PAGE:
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Curriculum & Leadership Journal
An electronic journal for leaders in education
ISSN: 1448-0743
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Government delays finance program's launch (Vic)

The Victorian Government has delayed the implementation of a new financial software system, which is currently being trialled in 330 Victorian public schools. See report in The Age, 28 February 2005.

New teachers not ready for realities of job (Vic)

A Victorian Parliamentary Committee has found that teacher training in Victoria does not adequately prepare teachers for the demands of the profession. Among the Education and Training Committee's 44 recommendations is a proposal that teacher preparation programs emphasise practical experience by increasing the time pre-service teachers spend in schools. See the article in The Australian, 1 March 2005, and the Committee's report, Inquiry into the Suitability of Pre-Service Teacher Training Courses, tabled in the Victorian Parliament on Monday, 28 February 2005.       

Communities back efforts to improve school attendance (SA)

The South Australian Education Minister, Jane Lomax Smith, has praised schools and local communities for the general decrease in truancy rates across the State. Schools had been encouraged to use the Attendance Improvement Package, released in 2003, to formulate their own programs to combat truancy. The Minister's News Release, 28 February 2005, contains details of the programs some schools are implementing to decrease student absences from school. 

Report shows improvement in school retention (SA)

The South Australian Education Minister, Jane Lomax-Smith, has welcomed an Australian Bureau of Statistics report which shows that the Year 10 -Year 12 student retention rate in South Australian Government schools had increased from 83.7 per cent in 2003 to 86.1 per cent in 2004. The South Australian retention rate exceeds the national average of 77.6 per cent, and, according to the Minister, is a result of that State's adoption of initiatives such as the Futures Connect strategy, which has increased school-based vocational educational opportunities. For more information see News Release, 24 February 2005.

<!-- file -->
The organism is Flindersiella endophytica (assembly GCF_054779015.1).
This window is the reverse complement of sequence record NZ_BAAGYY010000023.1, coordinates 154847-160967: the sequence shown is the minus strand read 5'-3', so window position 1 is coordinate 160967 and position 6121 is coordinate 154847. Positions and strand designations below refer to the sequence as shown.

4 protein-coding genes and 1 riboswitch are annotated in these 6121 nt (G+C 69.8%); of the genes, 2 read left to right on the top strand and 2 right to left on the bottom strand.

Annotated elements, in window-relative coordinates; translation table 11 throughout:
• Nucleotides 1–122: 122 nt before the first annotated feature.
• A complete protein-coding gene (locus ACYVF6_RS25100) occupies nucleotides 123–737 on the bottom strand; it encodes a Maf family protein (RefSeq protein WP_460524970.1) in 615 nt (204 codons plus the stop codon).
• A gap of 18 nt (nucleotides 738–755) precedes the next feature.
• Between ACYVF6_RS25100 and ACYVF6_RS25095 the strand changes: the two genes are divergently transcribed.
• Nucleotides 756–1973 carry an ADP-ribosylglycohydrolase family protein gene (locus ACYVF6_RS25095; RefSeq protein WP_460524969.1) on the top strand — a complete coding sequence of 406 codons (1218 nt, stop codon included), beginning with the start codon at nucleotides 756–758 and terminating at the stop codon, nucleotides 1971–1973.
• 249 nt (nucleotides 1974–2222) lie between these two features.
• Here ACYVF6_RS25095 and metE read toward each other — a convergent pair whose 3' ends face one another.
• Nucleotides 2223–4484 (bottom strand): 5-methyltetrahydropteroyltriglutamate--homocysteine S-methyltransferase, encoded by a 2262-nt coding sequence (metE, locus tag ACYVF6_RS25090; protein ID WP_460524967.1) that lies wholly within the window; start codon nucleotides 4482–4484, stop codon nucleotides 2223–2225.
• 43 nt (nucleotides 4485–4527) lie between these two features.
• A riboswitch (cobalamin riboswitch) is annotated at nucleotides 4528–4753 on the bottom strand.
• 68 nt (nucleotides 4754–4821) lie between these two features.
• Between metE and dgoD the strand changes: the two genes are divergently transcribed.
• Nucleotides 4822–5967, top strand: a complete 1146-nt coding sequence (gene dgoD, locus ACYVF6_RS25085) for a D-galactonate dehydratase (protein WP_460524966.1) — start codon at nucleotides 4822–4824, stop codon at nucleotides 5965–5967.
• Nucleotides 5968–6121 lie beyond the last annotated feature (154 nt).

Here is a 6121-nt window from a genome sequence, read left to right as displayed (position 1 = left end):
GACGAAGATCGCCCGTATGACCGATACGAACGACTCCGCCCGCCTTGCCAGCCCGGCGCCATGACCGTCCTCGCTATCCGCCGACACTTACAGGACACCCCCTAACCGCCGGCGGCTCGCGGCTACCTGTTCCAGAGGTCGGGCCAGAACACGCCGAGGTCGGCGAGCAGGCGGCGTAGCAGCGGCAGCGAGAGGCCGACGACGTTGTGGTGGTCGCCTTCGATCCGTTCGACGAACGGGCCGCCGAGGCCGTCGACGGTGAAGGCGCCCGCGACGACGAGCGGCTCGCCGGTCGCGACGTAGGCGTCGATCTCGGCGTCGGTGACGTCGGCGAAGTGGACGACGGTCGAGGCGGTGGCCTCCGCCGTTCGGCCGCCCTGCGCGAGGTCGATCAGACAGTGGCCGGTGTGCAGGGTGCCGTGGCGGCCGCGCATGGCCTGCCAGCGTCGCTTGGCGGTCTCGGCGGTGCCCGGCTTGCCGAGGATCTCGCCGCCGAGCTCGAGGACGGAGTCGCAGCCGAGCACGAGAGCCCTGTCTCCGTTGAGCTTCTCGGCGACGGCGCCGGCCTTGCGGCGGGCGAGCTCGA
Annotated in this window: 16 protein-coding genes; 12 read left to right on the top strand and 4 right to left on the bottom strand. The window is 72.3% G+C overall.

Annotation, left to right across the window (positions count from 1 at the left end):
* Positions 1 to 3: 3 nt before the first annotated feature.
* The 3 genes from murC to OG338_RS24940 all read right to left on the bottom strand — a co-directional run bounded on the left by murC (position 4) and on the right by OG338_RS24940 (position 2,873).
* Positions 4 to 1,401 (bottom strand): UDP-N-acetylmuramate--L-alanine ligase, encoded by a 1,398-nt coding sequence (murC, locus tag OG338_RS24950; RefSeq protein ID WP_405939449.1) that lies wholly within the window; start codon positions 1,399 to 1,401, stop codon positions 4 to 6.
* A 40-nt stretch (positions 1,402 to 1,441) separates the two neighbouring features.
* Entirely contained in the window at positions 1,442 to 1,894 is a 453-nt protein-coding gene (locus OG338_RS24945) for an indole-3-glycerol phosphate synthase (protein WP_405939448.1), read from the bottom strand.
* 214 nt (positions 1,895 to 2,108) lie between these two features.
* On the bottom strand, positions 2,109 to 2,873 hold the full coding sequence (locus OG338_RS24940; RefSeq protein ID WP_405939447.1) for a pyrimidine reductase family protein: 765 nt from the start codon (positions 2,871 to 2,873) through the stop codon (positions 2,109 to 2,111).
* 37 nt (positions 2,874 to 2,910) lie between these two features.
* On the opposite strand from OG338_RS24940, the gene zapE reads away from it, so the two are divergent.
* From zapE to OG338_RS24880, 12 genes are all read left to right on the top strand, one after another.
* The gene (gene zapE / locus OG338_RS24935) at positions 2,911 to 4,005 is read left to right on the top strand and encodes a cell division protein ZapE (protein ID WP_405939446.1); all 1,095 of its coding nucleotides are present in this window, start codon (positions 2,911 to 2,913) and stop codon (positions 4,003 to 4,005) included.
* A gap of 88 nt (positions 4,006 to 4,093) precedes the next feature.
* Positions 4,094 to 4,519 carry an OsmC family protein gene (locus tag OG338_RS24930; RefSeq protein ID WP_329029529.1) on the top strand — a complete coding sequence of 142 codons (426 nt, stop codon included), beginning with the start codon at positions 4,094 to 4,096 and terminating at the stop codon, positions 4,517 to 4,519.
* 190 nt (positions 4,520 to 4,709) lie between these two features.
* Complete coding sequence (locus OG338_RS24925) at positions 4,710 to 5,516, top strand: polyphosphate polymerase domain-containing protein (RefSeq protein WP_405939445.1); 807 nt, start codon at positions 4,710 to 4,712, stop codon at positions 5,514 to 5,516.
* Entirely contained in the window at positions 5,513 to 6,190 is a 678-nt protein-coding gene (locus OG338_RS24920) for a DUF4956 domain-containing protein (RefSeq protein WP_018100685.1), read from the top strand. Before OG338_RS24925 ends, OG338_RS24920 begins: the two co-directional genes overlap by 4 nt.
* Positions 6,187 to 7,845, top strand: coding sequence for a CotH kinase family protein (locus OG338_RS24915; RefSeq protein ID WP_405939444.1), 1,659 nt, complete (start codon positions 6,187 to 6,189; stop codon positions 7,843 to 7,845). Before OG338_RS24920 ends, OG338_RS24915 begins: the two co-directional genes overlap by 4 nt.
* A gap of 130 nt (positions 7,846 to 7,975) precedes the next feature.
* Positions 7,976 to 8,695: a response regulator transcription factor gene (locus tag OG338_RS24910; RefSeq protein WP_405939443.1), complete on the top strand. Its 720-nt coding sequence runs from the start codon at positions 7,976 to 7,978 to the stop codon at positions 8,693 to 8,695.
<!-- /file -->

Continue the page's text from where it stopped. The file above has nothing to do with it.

Australian Bureau of Statistics - Latest Australian Schools Census Results

The Australian Bureau of Statistics has released the findings of the National Schools Census conducted in August 2004. The data depicts the changes in the educational landscape over the previous decade, from 1994-2004. Some of the findings of the report include the growth, by 22 per cent, in the number of students in the non-government schools sector; the continuing disparity between female and male retention rates to Year 12; a seven per cent increase in the number of Indigenous students who stay at school to Year 12 after beginning secondary school; and a decline in the teacher-student ratios in both primary and secondary schools. See Latest Australian Schools Census Results on the Australian Bureau of Statistics website.  

Revised Competency Framework for Western Australian schools

A revised Competency Framework is to commence in Western Australian schools this term. The Framework has been developed with input from teachers, universities and the teachers' union. It defines teachers' work and roles, and required levels of knowledge and skills. Along with standards of technical competence, it defines expected professional attributes. The introduction of the Competency Framework will be accompanied by a booklet and support package, which will be sent to all public schools in the State. See School Matters, 11 February 2005.

Major capital works program in Queensland

The Queensland Government is embarking on a large scale program to construct new classrooms, as part of its planning for the introduction of a preparatory grade in 2007. Many existing school facilities will also be refurbished. Work is expected to start later this year. See report in  Education Views, 11 February 2005.


Contracts not being renewed for underperforming principals and teachers (Vic)

The Age reports that the contracts of five State school principals have not been renewed due to concerns about the quality of their performance, and that another eight principals 'have been given 12 months to shape up'. The newspaper also contends that about 100 teachers have not had their contracts renewed due to concerns over their performance. See The Age, 28 February 2005.